Author Topic: Ph levels of distilled water in washed curd.  (Read 203 times)

Online qdog1955

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Ph levels of distilled water in washed curd.
« on: November 10, 2014, 04:03:41 PM »
  Having just received my first PH meter, I am still getting used to the ins and outs----one of the first things I noticed was that my distilled water was reading 4.9---thinking this a mistake---recalibrate---check ---still 4.9---I was thinking it should be close to neutral-----start the web research----find out that distilled water UNOPENED is about 6.7-6.8----but once opened to the air can be as low as 4.0---that's close to vinegar!!
  I have been using distilled water, thinking it is more sterile than tap water---but I have had more problems with washed curd makes then any other make.
  Is it possible that this distilled water has been contributing to over acidification----or other problems I am not aware of? Does anyone have some answers or experience with this?
Qdog


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Offline scasnerkay

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Re: Ph levels of distilled water in washed curd.
« Reply #1 on: November 10, 2014, 06:22:36 PM »
I don't know about distilled water, but I always use tap water for washed curd cheese without a problem. I have municipal water, which sometimes includes treated well water, and it is safe to drink...  I do run it through a filter, just to remove some of the potential for chlorine residue (or whatever else it is they use to sterilize the water), because sometimes I can smell the chlorine scent.
The whey always goes up in pH after washing, so I do not bother to measure right away.
Also, I think I read somewhere that it is not a good idea to use distilled water with a pH meter. No idea why...
Susan

Offline Anonymous

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Re: Ph levels of distilled water in washed curd.
« Reply #2 on: November 10, 2014, 06:32:26 PM »
Hi qdog,

Around 80% of the cheeses I make are washed curd cheeses. I've been making cheese since 2009 so I've a bit of experience with that particular family of cheese.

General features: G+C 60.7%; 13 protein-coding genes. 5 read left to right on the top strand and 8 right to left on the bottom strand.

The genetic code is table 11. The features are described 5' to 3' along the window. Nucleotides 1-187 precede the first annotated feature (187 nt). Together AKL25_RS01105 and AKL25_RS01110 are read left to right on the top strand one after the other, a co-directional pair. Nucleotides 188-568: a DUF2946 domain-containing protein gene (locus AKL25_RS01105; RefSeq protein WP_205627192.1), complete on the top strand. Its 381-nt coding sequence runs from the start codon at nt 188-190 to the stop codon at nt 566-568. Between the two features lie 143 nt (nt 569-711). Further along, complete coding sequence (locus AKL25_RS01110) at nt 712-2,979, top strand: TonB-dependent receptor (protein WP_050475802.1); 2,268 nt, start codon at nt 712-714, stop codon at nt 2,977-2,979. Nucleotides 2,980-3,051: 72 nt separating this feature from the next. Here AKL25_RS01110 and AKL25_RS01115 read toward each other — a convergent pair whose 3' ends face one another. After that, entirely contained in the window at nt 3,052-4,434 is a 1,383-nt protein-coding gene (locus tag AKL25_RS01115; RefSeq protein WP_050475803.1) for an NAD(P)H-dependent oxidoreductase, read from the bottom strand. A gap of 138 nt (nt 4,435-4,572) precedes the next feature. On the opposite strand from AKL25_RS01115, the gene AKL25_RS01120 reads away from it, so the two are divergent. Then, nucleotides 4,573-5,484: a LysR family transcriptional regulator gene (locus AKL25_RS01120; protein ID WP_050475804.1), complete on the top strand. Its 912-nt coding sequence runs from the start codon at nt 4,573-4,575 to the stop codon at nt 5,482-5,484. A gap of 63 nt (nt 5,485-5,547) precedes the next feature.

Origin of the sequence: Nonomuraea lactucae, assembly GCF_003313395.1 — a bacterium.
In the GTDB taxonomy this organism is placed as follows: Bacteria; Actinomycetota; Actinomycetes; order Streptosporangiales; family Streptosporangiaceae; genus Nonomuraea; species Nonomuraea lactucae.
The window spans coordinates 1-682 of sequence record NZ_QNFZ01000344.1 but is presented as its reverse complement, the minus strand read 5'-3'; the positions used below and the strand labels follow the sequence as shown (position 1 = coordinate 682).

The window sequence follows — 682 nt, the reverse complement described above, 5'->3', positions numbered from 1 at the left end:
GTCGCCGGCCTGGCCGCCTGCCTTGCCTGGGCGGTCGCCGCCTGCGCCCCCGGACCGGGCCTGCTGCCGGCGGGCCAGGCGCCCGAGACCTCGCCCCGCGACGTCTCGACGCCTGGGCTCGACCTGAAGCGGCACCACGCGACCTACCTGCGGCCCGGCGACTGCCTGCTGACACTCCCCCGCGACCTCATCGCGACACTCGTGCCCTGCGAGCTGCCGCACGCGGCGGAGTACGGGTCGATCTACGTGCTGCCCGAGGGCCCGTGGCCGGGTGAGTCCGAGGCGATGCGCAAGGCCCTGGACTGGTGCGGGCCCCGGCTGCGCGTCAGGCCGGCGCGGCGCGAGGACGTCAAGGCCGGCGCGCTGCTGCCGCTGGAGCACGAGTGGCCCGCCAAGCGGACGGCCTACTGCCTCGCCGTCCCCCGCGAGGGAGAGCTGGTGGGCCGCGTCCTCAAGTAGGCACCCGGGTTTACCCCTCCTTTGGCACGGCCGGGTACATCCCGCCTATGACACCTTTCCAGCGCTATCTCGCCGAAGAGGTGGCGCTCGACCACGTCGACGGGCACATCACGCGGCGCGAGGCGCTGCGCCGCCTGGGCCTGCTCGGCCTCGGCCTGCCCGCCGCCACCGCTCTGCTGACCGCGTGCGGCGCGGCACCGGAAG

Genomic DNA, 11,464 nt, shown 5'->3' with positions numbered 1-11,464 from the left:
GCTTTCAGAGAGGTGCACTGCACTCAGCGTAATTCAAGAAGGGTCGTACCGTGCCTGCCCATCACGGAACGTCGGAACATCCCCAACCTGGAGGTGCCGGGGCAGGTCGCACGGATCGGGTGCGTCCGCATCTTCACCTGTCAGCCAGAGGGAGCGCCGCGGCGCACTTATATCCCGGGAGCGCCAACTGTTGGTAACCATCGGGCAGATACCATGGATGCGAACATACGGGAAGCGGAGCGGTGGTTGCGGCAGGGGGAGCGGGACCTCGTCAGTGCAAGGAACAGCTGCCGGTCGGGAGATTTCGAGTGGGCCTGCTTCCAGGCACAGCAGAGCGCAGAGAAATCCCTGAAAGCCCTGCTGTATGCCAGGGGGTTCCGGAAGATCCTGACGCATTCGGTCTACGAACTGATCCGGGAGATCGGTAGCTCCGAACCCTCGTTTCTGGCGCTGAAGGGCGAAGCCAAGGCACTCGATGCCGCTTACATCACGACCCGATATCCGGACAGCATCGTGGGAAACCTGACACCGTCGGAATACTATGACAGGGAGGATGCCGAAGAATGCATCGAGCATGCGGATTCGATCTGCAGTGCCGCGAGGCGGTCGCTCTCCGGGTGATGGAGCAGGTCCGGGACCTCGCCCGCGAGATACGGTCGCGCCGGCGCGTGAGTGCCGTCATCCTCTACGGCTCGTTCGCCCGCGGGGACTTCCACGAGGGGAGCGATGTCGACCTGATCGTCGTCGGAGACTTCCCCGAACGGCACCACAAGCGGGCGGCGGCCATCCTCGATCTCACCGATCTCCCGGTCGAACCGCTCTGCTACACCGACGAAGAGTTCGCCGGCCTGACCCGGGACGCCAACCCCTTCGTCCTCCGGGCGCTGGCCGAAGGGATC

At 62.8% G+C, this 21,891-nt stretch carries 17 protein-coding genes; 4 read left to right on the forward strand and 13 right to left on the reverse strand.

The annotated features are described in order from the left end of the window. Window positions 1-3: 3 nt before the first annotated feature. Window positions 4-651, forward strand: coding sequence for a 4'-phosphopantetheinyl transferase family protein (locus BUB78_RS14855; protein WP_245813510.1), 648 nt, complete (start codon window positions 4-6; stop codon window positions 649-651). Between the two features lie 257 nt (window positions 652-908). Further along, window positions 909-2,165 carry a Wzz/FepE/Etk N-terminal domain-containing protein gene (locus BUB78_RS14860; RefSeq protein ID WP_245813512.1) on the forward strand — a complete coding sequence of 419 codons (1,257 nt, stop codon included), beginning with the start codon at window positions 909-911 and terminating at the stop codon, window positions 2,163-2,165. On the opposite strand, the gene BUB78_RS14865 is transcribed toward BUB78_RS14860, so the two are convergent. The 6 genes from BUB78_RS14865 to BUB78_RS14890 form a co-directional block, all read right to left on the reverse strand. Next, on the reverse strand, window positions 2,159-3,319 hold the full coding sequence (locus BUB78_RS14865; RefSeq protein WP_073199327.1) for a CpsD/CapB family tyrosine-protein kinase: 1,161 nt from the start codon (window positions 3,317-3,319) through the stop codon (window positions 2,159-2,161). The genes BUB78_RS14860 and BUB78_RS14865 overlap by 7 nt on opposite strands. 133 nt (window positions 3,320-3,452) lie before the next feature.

I only use distilled water for rennet and CaCl2 dilution. Tap water is just fine for washing curds. Most washed-curd cheeses (specifically Gouda, Jarslberg, havarti, etc...) only require 4 to 8 hours of pressing at no more than 4.5PSI. No overnight pressing for these cheeses! That has nothing to do with distilled water, it's just part of the washed curd process. My goudas taste great and only require 3.5 to 4 hours of pressing before reaching 5.4ph whey (or 5.2ph curd), they acidify real fast.

Short pressing times are quite normal for these cheeses and washing with regular tap water does a good job. No need to go distilled.


Offline Anonymous

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Re: Ph levels of distilled water in washed curd.
« Reply #3 on: November 10, 2014, 06:35:36 PM »
Also, I think I read somewhere that it is not a good idea to use distilled water with a pH meter. No idea why...

Yes, using a PH meter on distilled water pulls the liquid component (can't remember what it is) out of the probe. NOT GOOD!

there's a reference from LINUXBOY on this somewhere on these boards

Online qdog1955

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Re: Ph levels of distilled water in washed curd.
« Reply #4 on: November 11, 2014, 05:05:17 AM »
  Here's the reason I was using the distilled water-----about 10 or 15 years ago our water company made us their Guinea pigs and tried a new process of lining the water pipes with concrete--cheaper then replacing them----though it was an ingenious process---it did cause some problems----one, being a buildup of minerals on every thing----this became evident when I boiled my utensils to sterilize, they were covered in a white film. So I started using the distilled water. I do have a filter system, but it's a little slow and filters expensive. Guess I should go that route to avoid these minerals.
  Thanks for the response. I have seen the posts about distilled water and pH meters and the cleaning and care----glad it was there---cause they sure don't tell you that stuff in the instruction manual.
  Glad to see someone else is doing a lot of washed curds----I have had some problems with them, but I'm thinking it's more my selection of cultures and the quality of the milk, but wanted to rule out a potential problem.
 Once again, thanks.
And Susan, the last couple of makes----Ive been following your recipes, so I was wondering if you have BIG shoulders? ;)
Qdog


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Offline scasnerkay

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Re: Ph levels of distilled water in washed curd.
« Reply #5 on: November 11, 2014, 08:55:46 PM »
qdog I still think of myself as a newbie... So it is a complement that you are willing to try my makes. Are you using the spreadsheet? If you do and you think of good changes to it let me know! It is my first try using spreadsheets.
Susan

Online qdog1955

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Re: Ph levels of distilled water in washed curd.
« Reply #6 on: November 12, 2014, 05:51:19 AM »
  Susan, honestly, the spread sheets can be confusing to me, being shade blind, the colors can make it more so, and I am not that familiar with X-Cel.  I guess I'm just old school----the old for sure :) 
  I've tried your recipes because your finished product looks good and when you say it tastes just like Jarlsberg---I believe you----if I can achieve that level of success I will be thrilled-----bet you never thought you would be a rookie cheese maker and teacher to boot!!
Qdog